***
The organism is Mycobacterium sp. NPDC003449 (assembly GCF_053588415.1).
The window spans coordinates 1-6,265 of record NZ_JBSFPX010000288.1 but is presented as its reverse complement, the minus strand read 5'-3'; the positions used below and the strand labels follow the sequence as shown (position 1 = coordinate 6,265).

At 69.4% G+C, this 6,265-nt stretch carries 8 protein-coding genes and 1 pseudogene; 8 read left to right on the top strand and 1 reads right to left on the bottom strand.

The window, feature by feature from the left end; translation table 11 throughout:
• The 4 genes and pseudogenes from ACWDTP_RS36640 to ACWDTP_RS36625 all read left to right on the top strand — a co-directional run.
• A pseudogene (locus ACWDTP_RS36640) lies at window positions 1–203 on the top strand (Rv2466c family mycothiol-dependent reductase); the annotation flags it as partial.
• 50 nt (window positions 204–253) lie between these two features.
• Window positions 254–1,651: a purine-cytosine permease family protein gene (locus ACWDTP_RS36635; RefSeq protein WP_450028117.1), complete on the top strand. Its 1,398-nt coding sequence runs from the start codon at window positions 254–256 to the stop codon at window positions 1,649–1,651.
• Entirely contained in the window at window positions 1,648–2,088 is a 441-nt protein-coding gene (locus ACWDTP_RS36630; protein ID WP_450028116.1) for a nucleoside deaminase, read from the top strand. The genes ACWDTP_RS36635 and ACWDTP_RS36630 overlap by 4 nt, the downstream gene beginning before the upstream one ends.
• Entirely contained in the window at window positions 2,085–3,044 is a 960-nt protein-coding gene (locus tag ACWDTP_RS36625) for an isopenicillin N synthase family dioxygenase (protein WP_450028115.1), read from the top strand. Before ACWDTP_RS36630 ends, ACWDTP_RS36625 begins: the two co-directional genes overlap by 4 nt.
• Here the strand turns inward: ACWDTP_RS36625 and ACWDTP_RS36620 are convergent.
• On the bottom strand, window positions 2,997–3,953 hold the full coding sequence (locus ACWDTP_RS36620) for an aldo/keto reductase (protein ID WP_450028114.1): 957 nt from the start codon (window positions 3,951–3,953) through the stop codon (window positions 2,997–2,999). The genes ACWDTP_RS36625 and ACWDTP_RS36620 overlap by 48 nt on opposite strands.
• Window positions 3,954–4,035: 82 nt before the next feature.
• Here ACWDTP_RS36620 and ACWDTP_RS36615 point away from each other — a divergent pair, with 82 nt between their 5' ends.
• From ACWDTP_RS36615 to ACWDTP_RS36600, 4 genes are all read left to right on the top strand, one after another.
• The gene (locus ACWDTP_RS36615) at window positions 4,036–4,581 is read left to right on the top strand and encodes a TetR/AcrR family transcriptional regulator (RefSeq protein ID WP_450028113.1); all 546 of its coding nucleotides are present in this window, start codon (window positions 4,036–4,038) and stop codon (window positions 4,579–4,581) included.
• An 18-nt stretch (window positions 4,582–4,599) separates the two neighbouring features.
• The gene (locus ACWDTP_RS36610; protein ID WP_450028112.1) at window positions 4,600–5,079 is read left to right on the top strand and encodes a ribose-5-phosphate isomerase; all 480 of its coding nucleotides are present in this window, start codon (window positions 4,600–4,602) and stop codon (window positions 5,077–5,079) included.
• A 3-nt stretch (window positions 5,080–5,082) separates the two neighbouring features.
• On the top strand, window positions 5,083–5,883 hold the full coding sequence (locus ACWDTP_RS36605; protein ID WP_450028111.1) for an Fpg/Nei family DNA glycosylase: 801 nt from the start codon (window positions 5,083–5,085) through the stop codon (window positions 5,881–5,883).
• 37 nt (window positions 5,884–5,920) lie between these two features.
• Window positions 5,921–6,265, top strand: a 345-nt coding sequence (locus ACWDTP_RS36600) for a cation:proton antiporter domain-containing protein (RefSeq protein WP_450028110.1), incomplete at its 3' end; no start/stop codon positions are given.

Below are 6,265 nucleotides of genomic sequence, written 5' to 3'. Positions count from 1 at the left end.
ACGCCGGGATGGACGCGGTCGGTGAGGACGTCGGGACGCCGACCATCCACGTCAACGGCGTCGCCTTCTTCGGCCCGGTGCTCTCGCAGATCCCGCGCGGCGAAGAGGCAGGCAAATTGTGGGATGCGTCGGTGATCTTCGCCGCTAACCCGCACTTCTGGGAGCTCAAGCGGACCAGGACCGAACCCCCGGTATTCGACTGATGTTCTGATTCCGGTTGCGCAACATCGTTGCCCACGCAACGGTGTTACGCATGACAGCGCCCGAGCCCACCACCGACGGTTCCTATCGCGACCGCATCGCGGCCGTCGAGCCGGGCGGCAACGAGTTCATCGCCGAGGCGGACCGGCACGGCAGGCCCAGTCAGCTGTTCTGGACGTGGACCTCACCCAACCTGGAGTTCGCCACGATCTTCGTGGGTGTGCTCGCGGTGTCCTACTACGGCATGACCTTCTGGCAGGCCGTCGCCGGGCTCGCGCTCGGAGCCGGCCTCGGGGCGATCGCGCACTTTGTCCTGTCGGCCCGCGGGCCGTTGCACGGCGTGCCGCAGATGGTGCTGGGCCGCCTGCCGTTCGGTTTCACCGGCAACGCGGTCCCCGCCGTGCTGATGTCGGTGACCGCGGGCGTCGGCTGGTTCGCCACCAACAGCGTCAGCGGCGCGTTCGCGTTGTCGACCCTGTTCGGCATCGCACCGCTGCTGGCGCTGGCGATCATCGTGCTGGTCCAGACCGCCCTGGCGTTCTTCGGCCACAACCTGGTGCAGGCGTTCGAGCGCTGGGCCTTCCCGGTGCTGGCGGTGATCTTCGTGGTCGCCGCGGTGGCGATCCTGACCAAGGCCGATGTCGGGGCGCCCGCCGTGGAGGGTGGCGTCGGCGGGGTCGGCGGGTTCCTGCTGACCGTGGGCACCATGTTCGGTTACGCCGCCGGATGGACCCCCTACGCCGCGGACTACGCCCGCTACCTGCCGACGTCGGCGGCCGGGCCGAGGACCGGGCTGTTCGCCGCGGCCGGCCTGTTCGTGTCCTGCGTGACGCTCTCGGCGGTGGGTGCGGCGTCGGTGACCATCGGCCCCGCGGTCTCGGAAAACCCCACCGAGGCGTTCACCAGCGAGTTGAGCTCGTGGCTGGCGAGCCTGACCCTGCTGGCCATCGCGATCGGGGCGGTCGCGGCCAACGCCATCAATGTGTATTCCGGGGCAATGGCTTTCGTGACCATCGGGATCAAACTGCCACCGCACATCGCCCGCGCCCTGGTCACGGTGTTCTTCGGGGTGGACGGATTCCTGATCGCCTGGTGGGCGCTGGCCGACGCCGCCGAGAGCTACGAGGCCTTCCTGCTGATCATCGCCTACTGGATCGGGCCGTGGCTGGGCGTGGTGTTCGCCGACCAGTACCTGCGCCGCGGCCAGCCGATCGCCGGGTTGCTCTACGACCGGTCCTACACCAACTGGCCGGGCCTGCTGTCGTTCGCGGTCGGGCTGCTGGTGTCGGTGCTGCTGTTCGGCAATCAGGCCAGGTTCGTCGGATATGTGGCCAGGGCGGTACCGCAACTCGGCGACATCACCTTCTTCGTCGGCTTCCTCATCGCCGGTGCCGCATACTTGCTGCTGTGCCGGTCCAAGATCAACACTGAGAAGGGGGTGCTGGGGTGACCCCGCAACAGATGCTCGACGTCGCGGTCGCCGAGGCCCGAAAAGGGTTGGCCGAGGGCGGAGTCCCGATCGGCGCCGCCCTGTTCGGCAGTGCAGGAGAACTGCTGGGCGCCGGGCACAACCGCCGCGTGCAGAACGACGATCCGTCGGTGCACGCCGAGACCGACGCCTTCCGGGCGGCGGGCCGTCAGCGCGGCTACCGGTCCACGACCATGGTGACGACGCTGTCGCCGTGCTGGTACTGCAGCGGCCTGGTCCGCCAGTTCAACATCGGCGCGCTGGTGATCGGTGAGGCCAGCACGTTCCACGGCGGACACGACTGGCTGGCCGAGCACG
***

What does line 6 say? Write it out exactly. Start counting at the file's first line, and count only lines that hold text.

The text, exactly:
• A pseudogene (locus ACWDTP_RS36640) lies at window positions 1–203 on the top strand (Rv2466c family mycothiol-dependent reductase); the annotation flags it as partial.